When helping the reader get to know the world you built, what techniques do you use? Do you tend to front load context, or keep the reader in the dark and feed them only bits at a time? 

I like to do long shots. You know those scenes in movies were the character is walking through a market or whatever and you can see all the color and chaos around him or her? I enjoy doing that. And I don’t go into too much exposition about what a thing is. Maybe a sentence here or there.

If something is going to be both confusing and necessary, I like to introduce it a few chapters earlier so that the reader doesn’t know that’s what I’m doing, and they aren’t confused when it becomes important all the sudden. I like to show things being used, or experienced. This task is made a bit easier in that I don’t really let myself geek out too much. I like things to be recognizable if a bit more advanced.  

How much of a role does realism play in your world-building? 

A lot. I strive to be almost photo realistic in my descriptions. I like to explain how smells make you feel, or how the light works in a space. I’ve had many people tell me that reading Systemic is like watching a movie. That’s what I’m going for. I also don’t like to make my readers believe too many outlandish things. Whether or not the technologies I describe in Systemic will ever be possible, I don’t claim to know, but I want them to be plausible. I’m not writing a super-hero book. I don’t like to break the laws of physics.  

Do you have any specialized training or background from your “real life” that has informed your world-building? 

Very vaguely. I work in technology. I know people who work with AI and I understand a bit more than your average Joe about training machine learning models and using neural networks. But mostly no. I’m just a run-of-the-mill nerd who likes to describe fun ideas and pretty pictures.

How do you keep all of the details of your world and characters straight? Do you have a system for deciding on different factors and keeping it all organized, or does it live more in your head?

I keep massive amounts of notes. I have glossaries and specifications, and maps, and drawings of rooms. I have character names and background information and photos of what I think the main characters look like. When I describe plants, I look up “plants around place X” so that I’m consistent. I even looked to make sure there was sedimentary rocks near a scene in Systemic so that I could talk about a fossil Lem finds near the foot of a cliff without someone out-dorking me and pointing out that there is only igneous rocks around there. Which frankly is another reason I never tell anyone exactly where the Prower Valley is located.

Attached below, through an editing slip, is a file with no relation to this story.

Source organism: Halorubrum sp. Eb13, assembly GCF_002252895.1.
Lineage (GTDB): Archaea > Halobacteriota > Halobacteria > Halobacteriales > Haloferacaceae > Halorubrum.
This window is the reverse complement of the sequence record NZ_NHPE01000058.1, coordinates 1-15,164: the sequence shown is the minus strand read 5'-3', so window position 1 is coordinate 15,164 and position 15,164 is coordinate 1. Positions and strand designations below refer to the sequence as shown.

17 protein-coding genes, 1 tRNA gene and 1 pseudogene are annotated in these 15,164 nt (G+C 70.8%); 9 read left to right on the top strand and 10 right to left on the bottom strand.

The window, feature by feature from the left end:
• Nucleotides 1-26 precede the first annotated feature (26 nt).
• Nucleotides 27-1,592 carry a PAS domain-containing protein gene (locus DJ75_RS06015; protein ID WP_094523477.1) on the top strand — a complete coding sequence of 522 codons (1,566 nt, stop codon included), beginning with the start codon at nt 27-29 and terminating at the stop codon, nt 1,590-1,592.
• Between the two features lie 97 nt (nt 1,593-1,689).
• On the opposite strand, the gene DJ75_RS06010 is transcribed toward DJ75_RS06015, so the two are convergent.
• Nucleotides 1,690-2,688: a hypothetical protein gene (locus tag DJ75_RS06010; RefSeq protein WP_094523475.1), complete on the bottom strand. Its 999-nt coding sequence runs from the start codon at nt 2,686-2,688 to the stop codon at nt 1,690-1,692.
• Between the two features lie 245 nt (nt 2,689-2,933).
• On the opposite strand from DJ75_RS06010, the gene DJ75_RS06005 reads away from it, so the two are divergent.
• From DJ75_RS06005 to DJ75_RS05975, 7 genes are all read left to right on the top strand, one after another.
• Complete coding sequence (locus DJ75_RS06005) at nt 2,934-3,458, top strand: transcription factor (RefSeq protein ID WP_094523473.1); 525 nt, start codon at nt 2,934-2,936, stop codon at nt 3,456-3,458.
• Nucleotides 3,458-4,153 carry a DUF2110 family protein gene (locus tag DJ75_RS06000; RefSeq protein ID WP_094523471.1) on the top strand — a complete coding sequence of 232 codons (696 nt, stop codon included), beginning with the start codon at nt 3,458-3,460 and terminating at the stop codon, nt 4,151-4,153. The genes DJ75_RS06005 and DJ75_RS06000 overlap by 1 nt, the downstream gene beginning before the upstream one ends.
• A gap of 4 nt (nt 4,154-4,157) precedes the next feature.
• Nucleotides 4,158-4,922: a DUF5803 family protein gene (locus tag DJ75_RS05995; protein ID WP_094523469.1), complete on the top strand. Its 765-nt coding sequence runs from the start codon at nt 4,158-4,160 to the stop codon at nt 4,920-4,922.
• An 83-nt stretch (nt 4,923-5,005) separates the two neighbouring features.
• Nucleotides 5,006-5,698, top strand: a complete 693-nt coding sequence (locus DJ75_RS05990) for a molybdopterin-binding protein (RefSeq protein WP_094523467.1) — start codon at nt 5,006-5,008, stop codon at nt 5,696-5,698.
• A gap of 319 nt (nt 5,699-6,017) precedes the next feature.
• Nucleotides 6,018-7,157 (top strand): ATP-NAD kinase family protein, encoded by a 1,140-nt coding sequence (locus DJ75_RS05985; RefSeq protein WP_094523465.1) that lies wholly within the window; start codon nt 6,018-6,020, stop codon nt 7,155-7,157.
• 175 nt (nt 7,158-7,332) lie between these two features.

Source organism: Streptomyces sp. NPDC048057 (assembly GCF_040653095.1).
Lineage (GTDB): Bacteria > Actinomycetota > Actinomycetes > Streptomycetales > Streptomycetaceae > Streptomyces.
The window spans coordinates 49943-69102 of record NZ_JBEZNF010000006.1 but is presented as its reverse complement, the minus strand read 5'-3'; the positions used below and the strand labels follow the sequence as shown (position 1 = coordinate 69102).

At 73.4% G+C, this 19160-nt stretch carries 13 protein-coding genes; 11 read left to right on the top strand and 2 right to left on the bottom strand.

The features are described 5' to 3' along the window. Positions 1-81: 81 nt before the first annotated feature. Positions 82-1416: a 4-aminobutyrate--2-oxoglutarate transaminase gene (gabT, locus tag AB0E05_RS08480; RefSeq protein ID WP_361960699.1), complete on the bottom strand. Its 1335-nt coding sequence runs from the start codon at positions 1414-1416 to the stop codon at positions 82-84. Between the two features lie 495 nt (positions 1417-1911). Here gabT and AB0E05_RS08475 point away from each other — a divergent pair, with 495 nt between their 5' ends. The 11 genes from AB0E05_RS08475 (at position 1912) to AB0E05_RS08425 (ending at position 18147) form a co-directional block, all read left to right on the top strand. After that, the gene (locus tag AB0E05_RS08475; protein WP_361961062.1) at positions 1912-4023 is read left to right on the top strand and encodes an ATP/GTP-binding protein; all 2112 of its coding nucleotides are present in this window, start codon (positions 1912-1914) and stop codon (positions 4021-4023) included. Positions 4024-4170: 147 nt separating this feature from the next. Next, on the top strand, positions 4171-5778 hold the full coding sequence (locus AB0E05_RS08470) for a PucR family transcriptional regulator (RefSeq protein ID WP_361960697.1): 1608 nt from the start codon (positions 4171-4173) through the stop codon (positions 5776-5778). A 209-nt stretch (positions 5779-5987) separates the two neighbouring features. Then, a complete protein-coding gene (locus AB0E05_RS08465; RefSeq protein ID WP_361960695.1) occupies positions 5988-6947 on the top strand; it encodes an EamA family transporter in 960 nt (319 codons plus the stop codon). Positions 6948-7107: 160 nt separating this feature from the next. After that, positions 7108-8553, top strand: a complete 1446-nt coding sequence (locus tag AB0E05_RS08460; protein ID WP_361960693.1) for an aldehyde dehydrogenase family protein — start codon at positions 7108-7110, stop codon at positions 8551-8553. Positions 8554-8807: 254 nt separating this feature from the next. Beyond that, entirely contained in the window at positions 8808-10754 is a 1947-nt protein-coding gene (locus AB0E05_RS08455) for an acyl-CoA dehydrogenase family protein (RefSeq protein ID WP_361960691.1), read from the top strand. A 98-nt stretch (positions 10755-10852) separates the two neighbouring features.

Did you experience any difficulties while building your world? Any facts that refused to cooperate or inconsistencies you needed to address while editing? 

Luckily, no. There were a couple bits about how fast a train needs to travel to get from Maik’s home town to Hamer Falls and how much water and food he would need to make it, but that was just simple math and a spreadsheet with timelines.  My current book is much more difficult in these regards. I have to be able to convince my wife that whatever I’m writing is plausible, and sometimes she just won’t have it.  But that usually forces me to open up my mind in a different direction. In fact, one of her main “problems” with my current book has turned into a major plot point, so it’s all good and helpful.

Do you bounce your ideas off anyone as you’re building your world or is it more of a solitary process?

My wife when I need a good BS detector, and my thirteen-year-old daughter when I want to know if something sounds interesting. I’ll also tell my friends when we’re out on walks just to see if I can explain what’s going on in the world in a way that makes sense. I figure if I can’t explain it it’s either overly complicated, or it’s just silly.   

Thanks for stopping by and sharing about your world. Where can people find you on the web?

Thank you so much for having me, it was a ton of fun. And thank you for asking different questions than I’m used to answering. Uncommon questions definitely make the interview more fun. 

Readers can find me all over the place. 

And you can pick up Systemic at these fine internet establishments: